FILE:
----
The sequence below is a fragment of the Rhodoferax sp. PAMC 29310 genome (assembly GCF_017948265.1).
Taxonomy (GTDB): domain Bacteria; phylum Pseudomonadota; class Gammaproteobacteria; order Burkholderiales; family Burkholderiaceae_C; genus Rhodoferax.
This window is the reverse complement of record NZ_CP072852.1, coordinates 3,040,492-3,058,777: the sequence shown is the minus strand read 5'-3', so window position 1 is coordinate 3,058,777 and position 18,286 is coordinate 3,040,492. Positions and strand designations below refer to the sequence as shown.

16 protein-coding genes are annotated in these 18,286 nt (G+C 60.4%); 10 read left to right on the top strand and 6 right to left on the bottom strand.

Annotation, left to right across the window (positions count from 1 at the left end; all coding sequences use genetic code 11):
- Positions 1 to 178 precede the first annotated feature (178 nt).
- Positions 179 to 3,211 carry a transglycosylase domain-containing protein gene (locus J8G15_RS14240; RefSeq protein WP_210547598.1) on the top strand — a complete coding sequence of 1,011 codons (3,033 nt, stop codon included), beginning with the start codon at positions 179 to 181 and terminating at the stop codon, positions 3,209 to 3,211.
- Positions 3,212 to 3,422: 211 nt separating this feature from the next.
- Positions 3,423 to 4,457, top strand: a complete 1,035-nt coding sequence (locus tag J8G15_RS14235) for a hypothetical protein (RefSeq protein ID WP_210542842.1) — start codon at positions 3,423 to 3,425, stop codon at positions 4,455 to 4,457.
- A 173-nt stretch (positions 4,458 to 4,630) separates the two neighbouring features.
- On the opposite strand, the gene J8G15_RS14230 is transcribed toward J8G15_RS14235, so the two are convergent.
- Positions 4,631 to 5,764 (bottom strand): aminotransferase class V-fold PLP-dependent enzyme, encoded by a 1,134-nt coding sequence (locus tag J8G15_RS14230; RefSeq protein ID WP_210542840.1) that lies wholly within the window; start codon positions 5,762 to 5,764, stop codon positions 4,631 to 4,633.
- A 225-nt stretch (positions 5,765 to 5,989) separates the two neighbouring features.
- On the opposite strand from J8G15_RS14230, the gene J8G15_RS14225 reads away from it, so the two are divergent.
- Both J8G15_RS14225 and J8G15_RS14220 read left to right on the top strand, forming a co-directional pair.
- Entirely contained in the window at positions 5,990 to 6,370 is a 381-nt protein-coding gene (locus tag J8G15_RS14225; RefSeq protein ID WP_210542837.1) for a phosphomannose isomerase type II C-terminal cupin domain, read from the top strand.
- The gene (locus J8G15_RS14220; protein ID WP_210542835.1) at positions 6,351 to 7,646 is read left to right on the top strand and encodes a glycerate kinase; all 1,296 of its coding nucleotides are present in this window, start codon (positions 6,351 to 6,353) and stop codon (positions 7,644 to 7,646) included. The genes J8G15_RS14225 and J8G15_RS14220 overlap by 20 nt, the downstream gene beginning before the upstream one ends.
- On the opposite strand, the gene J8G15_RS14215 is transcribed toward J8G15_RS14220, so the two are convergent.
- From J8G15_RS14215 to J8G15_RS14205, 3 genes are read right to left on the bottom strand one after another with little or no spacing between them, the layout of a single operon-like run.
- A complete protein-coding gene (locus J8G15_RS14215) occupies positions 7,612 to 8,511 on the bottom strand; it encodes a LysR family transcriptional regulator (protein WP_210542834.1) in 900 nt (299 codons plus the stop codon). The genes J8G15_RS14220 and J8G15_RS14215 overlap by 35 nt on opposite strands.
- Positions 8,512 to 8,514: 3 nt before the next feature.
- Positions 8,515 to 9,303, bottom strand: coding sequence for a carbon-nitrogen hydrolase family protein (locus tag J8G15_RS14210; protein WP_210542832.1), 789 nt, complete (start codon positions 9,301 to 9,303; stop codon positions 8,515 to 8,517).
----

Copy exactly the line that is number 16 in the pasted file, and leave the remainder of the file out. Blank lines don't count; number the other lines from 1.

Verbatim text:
- Entirely contained in the window at positions 5,990 to 6,370 is a 381-nt protein-coding gene (locus tag J8G15_RS14225; RefSeq protein ID WP_210542837.1) for a phosphomannose isomerase type II C-terminal cupin domain, read from the top strand.